As of this writing, more than 78 million cases of COVID-19 have been confirmed worldwide, and more than 1.7 million deaths have been attributed to the pandemic—numbers that continue to rage out of control. These are losses that overwhelm the mind. The enduring legacy of the pandemic will be the massive void left by those who have died.
In spite of heightened volatility in stocks as the quarter drew to a close, the markets generally moved higher over the period. For the quarter, US large company stocks rose 8.9%, smaller company US stocks were up 4.9%, foreign stocks were higher by 4.8%, and US bonds, broadly measured, were up 0.6%. While stock indexes were higher for the quarter, the markets were mixed, with small company and foreign stocks having lost value, while large company stocks have moved higher.
As we concluded the first full quarter of economic fallout from the coronavirus pandemic, stock values were generally higher, with large company stocks up 20.5%, smaller company stocks up 25.4%, and foreign stocks up 14.9%. Bonds, broadly measured, rose by 2.9%. These returns have an impressive luster in part because they are measured relative to the market trough of late March. Overall stocks remain lower for the year.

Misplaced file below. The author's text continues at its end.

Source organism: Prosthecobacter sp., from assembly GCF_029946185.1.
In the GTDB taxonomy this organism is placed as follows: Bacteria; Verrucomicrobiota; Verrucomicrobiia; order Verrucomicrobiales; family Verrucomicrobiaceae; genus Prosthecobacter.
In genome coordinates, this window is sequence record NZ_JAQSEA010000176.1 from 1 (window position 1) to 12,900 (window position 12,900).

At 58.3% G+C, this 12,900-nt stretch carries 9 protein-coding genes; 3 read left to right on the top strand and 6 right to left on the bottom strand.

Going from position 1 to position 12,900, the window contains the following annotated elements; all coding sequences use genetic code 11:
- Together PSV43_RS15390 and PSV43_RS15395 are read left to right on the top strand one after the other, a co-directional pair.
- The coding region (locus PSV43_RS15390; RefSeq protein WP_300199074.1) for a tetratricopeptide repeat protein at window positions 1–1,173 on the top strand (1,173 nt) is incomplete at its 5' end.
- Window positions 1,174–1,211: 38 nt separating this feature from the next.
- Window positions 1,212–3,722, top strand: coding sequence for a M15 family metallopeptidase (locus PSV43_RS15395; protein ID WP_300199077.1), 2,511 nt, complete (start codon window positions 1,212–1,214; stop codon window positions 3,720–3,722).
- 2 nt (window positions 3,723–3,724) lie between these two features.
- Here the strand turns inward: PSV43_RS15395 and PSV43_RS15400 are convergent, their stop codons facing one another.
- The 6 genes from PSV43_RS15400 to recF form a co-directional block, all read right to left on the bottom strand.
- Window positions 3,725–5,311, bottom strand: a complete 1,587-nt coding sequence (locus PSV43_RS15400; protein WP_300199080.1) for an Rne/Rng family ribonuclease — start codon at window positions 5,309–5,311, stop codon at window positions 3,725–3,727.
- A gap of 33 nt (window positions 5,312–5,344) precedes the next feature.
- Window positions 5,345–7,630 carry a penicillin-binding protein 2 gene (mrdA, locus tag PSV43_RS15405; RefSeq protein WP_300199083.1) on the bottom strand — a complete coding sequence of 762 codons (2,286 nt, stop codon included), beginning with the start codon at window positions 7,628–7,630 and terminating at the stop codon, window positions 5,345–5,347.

In The Resilient Investor, we noted that this is an era of volatility, uncertainty, complexity, and ambiguity. Five years after the publication of our book, which was devoted to planning for major disruptions, it turns out even we underestimated how prescient our framework would be!
Typically, volatility is described in terms of the severity of equity market price fluctuation. Severe peaks and valleys in a short period of time typically reveal the levels of investor uncertainty in the absence of dependable economic patterns.
Market uncertainty increased when Trump was nominated and elected and was generally higher than normal throughout 2018 and 2019. Although it skyrocketed in February and March, as the pandemic emerged, it has actually been decreasing the past few months.